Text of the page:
The LG V20 isn't a bad phone. It covers all its bases with the latest hardware and a solid design. But other handsets edge it out in so many ways that, aside from the V20's swappable battery, you're better off buying something else.
If you want a better camera, get the Google Pixel (or its bigger counterpart the XL). If you want a longer battery life, get the Samsung Galaxy S7 Edge. Faster processing speeds (at least on paper)? The Apple iPhone 7 Plus. Better value? OnePlus 3.
The swappable battery is great. As is the ability to add storage via microSD. And my favorite feature about the V20 is its ability to record high-quality audio. It does this better than any other phone I've come in contact with. If the mention of these three features gets you pumped, then this might be the phone for you. If they don't, then there's no reason to buy it.
Things I liked
So what do I like about the V20? Let me list the ways...
It records great audio
The V20 the phone for the concert-goer because it handles live audio recording superbly. It's equipped with three mics and four digital-to-analog converters (the latter apparently helps reduce white noise). The phone can record much clearer and accurate 24-bit sound compared to the standard 16-bit.
I took it to a Gallant concert and recorded only a few feet away from the third row. Afterward, I listened to the recordings on separate stereo speakers. It sounded fantastic -- bass tones were deep and full without sounding distorted and blown out, and compared to my friend's footage (who happened to have a Google Nexus 6P), the V20's recording was notably richer, crisper and more immersive.
You can swap out the battery and increase storage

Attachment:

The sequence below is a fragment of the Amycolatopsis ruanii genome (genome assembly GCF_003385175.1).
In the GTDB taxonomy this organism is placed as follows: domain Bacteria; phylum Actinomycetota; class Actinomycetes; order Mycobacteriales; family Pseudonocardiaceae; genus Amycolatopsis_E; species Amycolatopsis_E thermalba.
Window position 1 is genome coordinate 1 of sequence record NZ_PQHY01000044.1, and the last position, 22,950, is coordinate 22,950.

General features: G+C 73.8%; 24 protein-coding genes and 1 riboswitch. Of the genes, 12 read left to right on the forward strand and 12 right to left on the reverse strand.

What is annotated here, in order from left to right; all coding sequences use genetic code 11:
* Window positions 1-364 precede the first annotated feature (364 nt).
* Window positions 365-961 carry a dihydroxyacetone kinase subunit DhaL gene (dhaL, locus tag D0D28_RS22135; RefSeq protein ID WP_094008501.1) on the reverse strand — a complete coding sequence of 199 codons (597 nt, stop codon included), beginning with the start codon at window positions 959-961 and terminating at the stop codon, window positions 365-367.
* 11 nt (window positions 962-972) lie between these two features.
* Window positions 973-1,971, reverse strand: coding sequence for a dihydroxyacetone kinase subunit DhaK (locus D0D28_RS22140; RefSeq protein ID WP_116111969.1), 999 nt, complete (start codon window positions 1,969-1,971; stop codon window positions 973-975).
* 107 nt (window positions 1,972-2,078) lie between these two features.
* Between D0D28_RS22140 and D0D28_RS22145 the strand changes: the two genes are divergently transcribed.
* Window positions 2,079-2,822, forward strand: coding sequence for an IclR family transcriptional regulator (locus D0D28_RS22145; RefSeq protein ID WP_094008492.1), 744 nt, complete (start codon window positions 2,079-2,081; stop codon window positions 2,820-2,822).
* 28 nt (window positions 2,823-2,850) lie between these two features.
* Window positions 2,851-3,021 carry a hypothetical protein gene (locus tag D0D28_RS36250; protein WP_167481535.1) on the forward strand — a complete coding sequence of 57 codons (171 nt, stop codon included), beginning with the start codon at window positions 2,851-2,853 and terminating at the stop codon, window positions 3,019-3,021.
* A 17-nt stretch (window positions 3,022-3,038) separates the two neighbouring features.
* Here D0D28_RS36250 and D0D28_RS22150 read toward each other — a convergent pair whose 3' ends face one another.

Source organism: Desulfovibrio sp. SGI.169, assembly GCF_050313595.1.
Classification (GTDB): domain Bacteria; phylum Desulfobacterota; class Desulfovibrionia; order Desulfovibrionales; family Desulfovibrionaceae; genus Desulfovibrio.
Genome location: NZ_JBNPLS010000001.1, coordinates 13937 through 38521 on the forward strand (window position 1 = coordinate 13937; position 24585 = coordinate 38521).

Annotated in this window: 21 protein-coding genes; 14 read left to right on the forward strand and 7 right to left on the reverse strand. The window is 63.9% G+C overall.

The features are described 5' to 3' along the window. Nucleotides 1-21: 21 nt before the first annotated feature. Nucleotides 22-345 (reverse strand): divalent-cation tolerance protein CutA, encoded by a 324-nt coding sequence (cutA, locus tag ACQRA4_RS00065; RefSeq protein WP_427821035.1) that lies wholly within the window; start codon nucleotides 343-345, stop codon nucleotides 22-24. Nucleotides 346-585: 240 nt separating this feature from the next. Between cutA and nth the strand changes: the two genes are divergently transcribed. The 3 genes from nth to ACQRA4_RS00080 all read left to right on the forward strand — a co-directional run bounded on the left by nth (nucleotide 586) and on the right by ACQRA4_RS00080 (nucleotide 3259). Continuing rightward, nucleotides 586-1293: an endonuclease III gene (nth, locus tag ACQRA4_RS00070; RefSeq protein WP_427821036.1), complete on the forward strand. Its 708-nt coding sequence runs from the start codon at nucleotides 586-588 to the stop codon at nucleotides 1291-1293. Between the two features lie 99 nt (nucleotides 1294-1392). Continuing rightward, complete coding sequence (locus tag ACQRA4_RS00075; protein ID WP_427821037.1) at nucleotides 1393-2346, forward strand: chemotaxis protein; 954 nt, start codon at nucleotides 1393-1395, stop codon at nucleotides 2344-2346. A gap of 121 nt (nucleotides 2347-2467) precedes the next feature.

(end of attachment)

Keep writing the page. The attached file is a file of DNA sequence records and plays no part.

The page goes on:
You don't always have to offer the latest technology to keep people happy. Like I mentioned before, the V20 has a removable battery and expandable memory. They're nothing new, but they're a rarity among marquee handsets these days. Many people can't live without at least one of these features, and the V20 has both.
A replaceable battery comes in handy when you're out and about, running low on battery life, and want to quickly swap in a reserve. It's also useful if you plan to resell the device and you can promise a fresh battery. Expandable storage lets you snap and record way more photos and videos, without really worrying about running out of space..
Its secondary screen is actually useful
Like its V10 predecessor, the V20 has a secondary screen that sits on top of its regular display. With this iteration, LG increased its contrast and brightness, so it's easier to read. You can choose to have this screen perpetually on (even if your device is sleeping) or off, and it displays your custom signature, common settings, favorite apps, recent contacts and notifications.
This isn't essential, but it can be pretty useful. Because there's no app drawer by default (you can turn it back on from Settings) having shortcut access to your favorite apps is easier than sifting through several home screen pages.
It's as fast as any Android (but slower than the iPhone)
With its Snapdragon 820 processor, the handset had no problem keeping up with its rivals. It performed as well as the Pixel XL (which has the slightly more advanced 821 processor) in our benchmarks, though both the Galaxy S7 Edge and OnePlus 3 edged it out by a hair. The iPhone 7 Plus, however, which has an altogether different and proprietary A10 chipset, dominated the results with impressively high marks.
Then again, these are just diagnostic tests on paper. All these devices work fast and smooth, and any speed differences between any of these phones would be hard to discern. For all your daily mobile needs, you should be satisfied with any of them.
What gives me pause
The V20 has many strong points, but there are drawbacks, too. While none of these shortcomings are individual deal breakers, they are things to keep in mind.
The camera is good but won't blow you away
Like the G5, LG is doubling down on its wide-angle endeavors. The V20 has two shooters on the back, including a 16-megapixel standard lens and an 8-megapixel wide-angle lens that can capture up to 135 degrees. The single 5-megapixel camera on the front can also switch between an 83-degree frame and a wider 120-degree setup.